July 1, 2014 — Women who are not pregnant, are healthy, and do not have an elevated risk of cancer or other diseases do not need to receive routine pelvic exams, according to new guidelines released by the American College of Physicians in the Annals of Internal Medicine, Washington Post's "To Your Health" reports (Bernstein, "To Your Health," Washington Post, 6/30).
About 63 million pelvic exams were conducted in 2010 in the U.S., according to an ACP editorial accompanying the recommendation (Seaman, Reuters, 6/30).
ACP researchers reviewed studies of pelvic exams after the 2012 U.S Preventive Services Task Force guidelines on cervical cancer screening did not address such exams.
According to Linda Humphrey, co-author of the new guidelines, two studies the group reviewed found that the "positive predictive value" of pelvic exams was less than 4% for ovarian cancer, while 11% to 60% of women said they felt pain or discomfort from the exam. One study found that the screening detected abnormalities in 174 of 2,000 healthy women of average risk for ovarian cancer, with follow-up tests resulting in 31 surgeries that found ovarian cancer in only two of the women ("To Your Health," Washington Post, 6/30).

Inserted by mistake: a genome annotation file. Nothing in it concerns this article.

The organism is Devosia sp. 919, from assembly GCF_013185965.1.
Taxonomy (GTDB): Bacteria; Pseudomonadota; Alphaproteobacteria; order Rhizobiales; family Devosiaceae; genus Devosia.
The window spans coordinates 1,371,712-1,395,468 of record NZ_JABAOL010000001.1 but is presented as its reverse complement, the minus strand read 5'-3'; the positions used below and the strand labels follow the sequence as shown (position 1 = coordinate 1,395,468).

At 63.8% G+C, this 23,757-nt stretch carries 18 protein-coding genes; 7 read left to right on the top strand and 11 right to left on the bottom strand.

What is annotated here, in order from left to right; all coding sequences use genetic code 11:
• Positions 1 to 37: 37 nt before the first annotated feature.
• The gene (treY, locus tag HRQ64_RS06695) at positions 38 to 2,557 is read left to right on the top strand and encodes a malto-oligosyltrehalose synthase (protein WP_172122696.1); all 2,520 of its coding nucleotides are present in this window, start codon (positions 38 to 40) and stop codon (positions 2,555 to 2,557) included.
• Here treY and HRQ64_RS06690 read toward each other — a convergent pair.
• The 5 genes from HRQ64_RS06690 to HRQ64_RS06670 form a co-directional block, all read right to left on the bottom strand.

The review also found evidence that pelvic exams can cause fear, anxiety, discomfort, embarrassment or pain in approximately one-third of women, and that fear of the exam may cause some women not to seek needed treatment, Reuters reports.
Humphrey said, "In the absence of demonstrated benefit and in the presence of demonstrated harm, the equation just goes on the side of not doing something" (Reuters, 6/30).
However, the American College of Obstetricians and Gynecologists released a statement disagreeing with ACP's recommendation, saying the group continues to "firmly believe in the clinical value of pelvic examinations" to help gynecologists detect incontinence and sexual dysfunction, "explain a patient's anatomy, reassure her of normalcy and answer her specific questions."
In particular, pelvic exams allow women an opportunity to raise concerns about medical issues, according to ACOG Vice President for Health Policy Barbara Levy ("To Your Health," Washington Post, 7/1).